The reason is that Platonism made God intelligible. God was not arbitrary or capricious, according to a Platonic conception, but preeminently rational, and hence knowable. A God that can be known is, in a sense, a safe God. That kind of God produces regular effects in a regular manner, so one’s obligations are clearly spelled out, and one simply has to follow the rules in order to stay in God’s good graces. There aren’t going to be any big surprises with a God who is predictable, rational, and more or less fully known. So, by emphasizing the rationality of God, Platonic philosophy emphasized the reasonability of God, and hence of reality itself. It was a reality where one could feel at home.
But if all concepts are in us, not out there, then what do those concepts mean when applied to God? Their meaning becomes uncertain, so God’s activity and character, too, become uncertain. If, for instance, someone says that God is just or loving or wrathful, then we know what that means by way of analogy to humans. Such a God acts the way humans do when they are just, loving, or wrathful, so there aren’t going to be any big surprises. But if those words do not mean the same thing when applied to God that they do when applied to human beings—after all, the concepts are in us, and don’t necessarily refer us to anything real in the world, let alone in God—then what do they mean? Well, they could mean anything. Perhaps God’s love is very different than human love. Perhaps God’s justice and wrath are very different as well. So there was a danger in the nominalist worldview, that concepts would become detached and uncertain in a way that, on the Platonist worldview, they were not.
Where Thomas Aquinas, following Aristotle, emphasized God’s rationality and omniscience, William of Ockham emphasized God’s freedom and omnipotence. “God is no man’s debtor,” Ockham frequently said, meaning that He is not obligated to human beings in any way. God cannot be so-obligated, according to Ockham, because that would constrain His omnipotence, which is a logical impossibility. So God can create a world one day, and uncreate it the next; God can make promises one day, and unmake them the next; God can save this one, and damn that other one, for any reason, or for no reason at all. Thus human beings are never in a position to question God, in Ockham’s view.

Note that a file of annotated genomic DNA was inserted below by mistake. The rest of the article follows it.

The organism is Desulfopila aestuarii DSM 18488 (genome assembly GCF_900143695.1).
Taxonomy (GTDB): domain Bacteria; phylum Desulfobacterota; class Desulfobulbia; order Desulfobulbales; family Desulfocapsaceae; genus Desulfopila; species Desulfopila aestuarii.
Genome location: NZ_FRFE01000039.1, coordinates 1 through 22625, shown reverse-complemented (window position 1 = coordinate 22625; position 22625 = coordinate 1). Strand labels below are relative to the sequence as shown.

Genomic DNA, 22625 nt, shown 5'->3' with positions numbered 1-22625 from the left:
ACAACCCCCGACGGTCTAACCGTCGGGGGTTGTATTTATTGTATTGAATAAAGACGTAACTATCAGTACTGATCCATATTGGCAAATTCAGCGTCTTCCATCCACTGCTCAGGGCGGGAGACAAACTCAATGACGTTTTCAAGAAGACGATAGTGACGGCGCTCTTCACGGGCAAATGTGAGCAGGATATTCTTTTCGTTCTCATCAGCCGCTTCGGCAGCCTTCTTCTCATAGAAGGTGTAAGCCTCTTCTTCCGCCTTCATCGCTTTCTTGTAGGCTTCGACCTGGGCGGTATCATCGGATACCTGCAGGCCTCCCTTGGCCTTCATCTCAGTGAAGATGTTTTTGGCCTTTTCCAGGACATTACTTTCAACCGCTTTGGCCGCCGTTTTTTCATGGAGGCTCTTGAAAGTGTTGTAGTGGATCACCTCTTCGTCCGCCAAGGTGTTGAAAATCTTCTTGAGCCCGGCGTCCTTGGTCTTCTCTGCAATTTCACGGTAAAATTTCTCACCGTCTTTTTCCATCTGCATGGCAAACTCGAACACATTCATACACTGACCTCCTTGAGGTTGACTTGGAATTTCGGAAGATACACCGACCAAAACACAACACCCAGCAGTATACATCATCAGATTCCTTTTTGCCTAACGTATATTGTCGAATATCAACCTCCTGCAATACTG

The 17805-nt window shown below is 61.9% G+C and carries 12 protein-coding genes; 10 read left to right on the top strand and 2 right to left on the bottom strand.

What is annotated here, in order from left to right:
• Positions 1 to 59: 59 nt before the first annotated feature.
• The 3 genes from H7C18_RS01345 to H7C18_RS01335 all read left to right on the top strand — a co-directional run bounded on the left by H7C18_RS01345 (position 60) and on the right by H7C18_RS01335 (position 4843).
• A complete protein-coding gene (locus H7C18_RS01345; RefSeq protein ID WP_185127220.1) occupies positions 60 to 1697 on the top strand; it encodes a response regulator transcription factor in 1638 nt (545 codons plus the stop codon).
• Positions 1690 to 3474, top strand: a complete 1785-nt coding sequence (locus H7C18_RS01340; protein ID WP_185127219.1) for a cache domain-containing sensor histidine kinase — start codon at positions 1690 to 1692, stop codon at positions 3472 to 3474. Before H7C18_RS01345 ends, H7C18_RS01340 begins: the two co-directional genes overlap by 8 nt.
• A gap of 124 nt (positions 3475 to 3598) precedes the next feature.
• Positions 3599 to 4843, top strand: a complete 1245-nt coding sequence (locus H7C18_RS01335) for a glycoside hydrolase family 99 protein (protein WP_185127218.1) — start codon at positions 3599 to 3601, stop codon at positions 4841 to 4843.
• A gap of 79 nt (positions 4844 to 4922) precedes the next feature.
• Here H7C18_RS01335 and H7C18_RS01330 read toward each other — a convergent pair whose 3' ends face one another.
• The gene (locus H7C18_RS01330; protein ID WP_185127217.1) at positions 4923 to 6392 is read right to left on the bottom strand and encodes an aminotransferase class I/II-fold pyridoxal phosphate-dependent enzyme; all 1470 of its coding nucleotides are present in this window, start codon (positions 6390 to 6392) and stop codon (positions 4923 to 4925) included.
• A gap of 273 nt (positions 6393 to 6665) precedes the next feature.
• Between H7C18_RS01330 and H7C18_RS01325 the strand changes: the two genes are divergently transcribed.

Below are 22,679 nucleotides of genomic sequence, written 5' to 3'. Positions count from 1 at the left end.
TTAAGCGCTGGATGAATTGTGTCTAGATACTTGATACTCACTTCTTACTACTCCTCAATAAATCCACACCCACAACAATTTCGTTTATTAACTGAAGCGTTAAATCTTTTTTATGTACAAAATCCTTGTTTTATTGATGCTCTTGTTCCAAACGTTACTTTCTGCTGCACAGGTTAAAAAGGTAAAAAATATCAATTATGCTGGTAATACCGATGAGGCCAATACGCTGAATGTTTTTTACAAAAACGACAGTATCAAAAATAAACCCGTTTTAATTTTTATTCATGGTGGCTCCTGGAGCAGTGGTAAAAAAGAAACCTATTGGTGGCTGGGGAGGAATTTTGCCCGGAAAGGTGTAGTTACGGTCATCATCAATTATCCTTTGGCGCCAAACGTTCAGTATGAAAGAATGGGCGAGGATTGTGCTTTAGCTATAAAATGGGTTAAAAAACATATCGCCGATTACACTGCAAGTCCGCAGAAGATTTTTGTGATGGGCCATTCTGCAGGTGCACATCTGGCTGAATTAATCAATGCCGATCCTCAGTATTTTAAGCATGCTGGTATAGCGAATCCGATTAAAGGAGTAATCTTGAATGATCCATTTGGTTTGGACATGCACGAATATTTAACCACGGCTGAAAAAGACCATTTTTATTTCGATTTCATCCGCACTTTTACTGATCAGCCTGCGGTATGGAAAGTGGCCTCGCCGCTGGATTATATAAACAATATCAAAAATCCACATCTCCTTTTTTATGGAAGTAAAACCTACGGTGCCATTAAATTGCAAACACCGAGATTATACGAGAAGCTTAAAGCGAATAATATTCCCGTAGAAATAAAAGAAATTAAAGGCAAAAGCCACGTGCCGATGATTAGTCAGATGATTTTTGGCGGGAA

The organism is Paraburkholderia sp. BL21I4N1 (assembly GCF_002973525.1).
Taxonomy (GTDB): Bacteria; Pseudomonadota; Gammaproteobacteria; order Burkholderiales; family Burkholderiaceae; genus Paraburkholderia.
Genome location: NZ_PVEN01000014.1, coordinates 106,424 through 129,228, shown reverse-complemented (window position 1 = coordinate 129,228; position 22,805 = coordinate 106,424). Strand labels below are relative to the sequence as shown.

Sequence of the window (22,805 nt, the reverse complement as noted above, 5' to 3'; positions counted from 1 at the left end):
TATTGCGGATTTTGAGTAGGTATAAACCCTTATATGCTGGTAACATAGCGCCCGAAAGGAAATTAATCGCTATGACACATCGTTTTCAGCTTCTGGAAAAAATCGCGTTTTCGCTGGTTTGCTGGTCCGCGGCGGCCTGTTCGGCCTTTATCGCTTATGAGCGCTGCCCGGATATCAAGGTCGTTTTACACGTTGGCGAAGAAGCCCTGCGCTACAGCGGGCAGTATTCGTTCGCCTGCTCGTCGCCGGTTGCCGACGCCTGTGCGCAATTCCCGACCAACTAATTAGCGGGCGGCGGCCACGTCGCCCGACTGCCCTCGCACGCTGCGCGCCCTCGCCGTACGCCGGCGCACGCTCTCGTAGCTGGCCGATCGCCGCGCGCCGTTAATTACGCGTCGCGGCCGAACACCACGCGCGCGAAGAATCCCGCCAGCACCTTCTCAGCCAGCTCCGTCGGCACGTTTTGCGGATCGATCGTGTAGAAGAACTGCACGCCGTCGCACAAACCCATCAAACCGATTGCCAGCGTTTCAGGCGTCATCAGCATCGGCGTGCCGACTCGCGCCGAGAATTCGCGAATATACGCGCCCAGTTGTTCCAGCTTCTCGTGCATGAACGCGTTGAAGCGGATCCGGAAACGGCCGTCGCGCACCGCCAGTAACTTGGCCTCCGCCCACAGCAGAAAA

The concepts of omnipotence and inscrutability, taken to their logical extremes, meant that God could never quite be trusted.
This conception of God could be a very unsettling prospect. It was made much more plausible during the outbreaks of plague that ravaged Europe continually during the late medieval period. By some estimates, up to a third of Europe’s population was wiped out, and the medical technology of the time was more or less powerless to prevent, or even understand, these deaths. What possible meaning could such events have? It really seemed that God might, out of sheer caprice, destroy anyone at any time for any reason. Under the influence of nominalism, God became less a universal spirit of love, as experienced by the first Christians, but a continual threat to human well-being. The concepts of omnipotence and inscrutability, taken to their logical extremes, meant that God could never quite be trusted. Only a very radical kind of spirituality (the kind that, for instance, might induce someone to join the Franciscan order, and renounce all one’s worldly property) could feel any devotion toward this kind of God.